Toledo Urban Federal Credit Union Opens Second Branch

Councilman John Hobbs, Juanita Greene, Bishop Robert Culp

By Fletcher Word
The Truth Editor

On July 16, 1995, Suzette Cowell opened the Toledo Urban Federal Credit Union in a small storefront. Over the years there has been steady growth – a larger building at 1339 Dorr Street, a free-standing building at the corner of Dorr and Detroit in 2015. Now, almost three decades after its humble beginnings, the credit union has opened second full-service branch.

On Friday, January 12, 2024, Cowell once again expanded the financial services she has brought to Toledo’s inner-city community and guided the financial institution into yet another section of that community. An enormous crowd of supporters, city officials and interested observers joined the staff of TUFCU for a ribbon cutting at the new Monroe Branch – across the street from Swayne Field. The new branch is a start to the revitalization of that neighborhood as the City of Toledo will be taking over a large part of the Swayne Field mall and turning it into a workforce development center.

The final pieces of the TUFCU effort to obtain the building from Fifth Third Bank fell into place last September when the Lucas County Commissioners during their 11 a.m. meeting and the Toledo City Council members during their 4:00 p.m. meeting both unanimously voted to grant TUFCU $75,000 in order to close the deal with Fifth Third. The government bodies’ funds of a combined $150,000, along with a matching amount from a donor, enabled the credit union to open its new branch in early 2024.

The newly obtained building on Monroe enables the credit union to expand its services to residents who are in the Englewood neighborhood, which borders the Junction neighborhood where the Dorr Street facility rests.

According to Cowell, many of the TUFCU clients are residents who walk to the building and many such clients will be more easily served by this second location. “They won’t have to get on a bus line,” she said later.

The Toledo Urban journey began in a small brown box almost 29 years ago – a brown box that had been dropped off at the Friendship Baptist Church by the National Credit Union Administration – the federal government body which oversees and insures credit unions. “Inside was a charter with no instructions,” said Cowell. “And we had 30 days to set up shop.”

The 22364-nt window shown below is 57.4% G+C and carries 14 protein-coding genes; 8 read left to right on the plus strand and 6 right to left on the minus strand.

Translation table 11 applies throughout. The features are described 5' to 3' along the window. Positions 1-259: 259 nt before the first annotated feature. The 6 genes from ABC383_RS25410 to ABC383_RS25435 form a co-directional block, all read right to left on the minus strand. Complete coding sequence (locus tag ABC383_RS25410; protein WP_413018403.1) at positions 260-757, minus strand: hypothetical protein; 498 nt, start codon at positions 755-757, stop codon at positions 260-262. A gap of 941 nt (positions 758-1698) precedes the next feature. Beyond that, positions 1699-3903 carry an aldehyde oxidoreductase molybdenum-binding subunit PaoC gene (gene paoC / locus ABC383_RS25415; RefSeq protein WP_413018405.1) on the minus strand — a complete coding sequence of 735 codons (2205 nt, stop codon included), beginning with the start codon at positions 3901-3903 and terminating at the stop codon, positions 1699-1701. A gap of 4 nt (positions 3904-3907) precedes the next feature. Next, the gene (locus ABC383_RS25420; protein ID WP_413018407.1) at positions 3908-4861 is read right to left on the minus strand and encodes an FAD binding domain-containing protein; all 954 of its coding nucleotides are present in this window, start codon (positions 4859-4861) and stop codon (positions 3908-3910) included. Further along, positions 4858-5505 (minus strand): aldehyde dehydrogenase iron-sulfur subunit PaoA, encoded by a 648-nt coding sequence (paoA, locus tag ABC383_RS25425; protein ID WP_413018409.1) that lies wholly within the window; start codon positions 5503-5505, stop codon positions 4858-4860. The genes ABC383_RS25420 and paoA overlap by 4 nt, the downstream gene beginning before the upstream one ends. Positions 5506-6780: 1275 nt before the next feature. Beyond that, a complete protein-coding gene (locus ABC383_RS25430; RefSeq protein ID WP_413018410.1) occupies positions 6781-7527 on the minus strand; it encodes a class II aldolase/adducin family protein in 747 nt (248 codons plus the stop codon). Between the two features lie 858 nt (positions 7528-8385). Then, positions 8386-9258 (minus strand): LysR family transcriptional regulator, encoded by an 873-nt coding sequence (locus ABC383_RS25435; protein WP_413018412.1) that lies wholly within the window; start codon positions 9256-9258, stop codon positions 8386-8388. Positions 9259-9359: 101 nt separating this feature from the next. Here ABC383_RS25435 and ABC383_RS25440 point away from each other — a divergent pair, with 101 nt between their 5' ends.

Cowell had applied for a charter for the Toledo Urban Federal Credit Union with the urging of the Rev. Duane C. Tisdale, pastor of Friendship, and Congresswoman Marcy Kaptur, both of whom wanted to see a strong Black-operated credit union in Toledo.

For its part, the NCUA had been less than cooperative. “They said we are people who don’t follow through,” says Cowell.

She did indeed follow through. Even without the assistance of NCUA.

“Nobody came in from NCUA to set it up, so we did the best we could. No one among us has ever said we had run a credit union. Their giving us a brown box was trying to set us up for failure,” says Cowell.

Nevertheless, TUFCU opened its doors for business under the watchful eye of the NCUA. “There were all those audits,” says Cowell. “We didn’t have a lot of capital and what we did have was going for outside auditors and outside attorneys.”

So TUFCU went to the community and managed to raise $184,000 between November 30, 1999 and June 25, 2000.

“People started sending money,” she recalls. “Three banks stepped up and made deposits. And with the help of an anonymous donor, we made it. We received a clean bill of health.”

Entities such as the Navy Federal Credit Union headquartered in Virginia, the largest in the country, stepped up and made a deposit. The Ohio Credit Union League, the former Mid-Am Bank and the former Capital Bank all lent a hand. Eventually Fannie Mae called Cowell to talk about doing business together – and TUFCU was off and running.

By 2015, TUFCU had finally achieved the goal of raising enough funds to start construction on its own free-standing building. On May 3, 2015 hundreds of credit union members, neighbors, elected officials and supporters gathered to place shovels in the ground and turn a dream into reality.

And on December 20, 2015, the new building at 1441 Dorr Street opened for business. “This is the beginning of a new day,” said Bishop Edward Cook, pastor of New Life C.O.G.I.C. and one of the founding fathers of the Credit Union back then, as he opened the dedication ceremony for the new 4,200 square-foot facility that offered members three times the space of the old building along with drive through service and ATMS.

However, that new building was quickly found to be not nearly spacious enough. Expanded services to an expanded membership meant that more staff was needed. More staff meant that more space was needed. A lot more space.

Finally, the acquisition of the much larger former Fifth Third branch has meant that the staff will no longer be crammed. At least for a while.

The first 28 and a half years of the Toledo Urban Federal Credit Union have meant more than simply a 9 to 5 business operation. Membership, services, assets are growing rapidly, especially in recent years. A TUFCU resource center will be opening on Dorr Street within a year or two. Is a third branch a possibility in the not-too-distant future?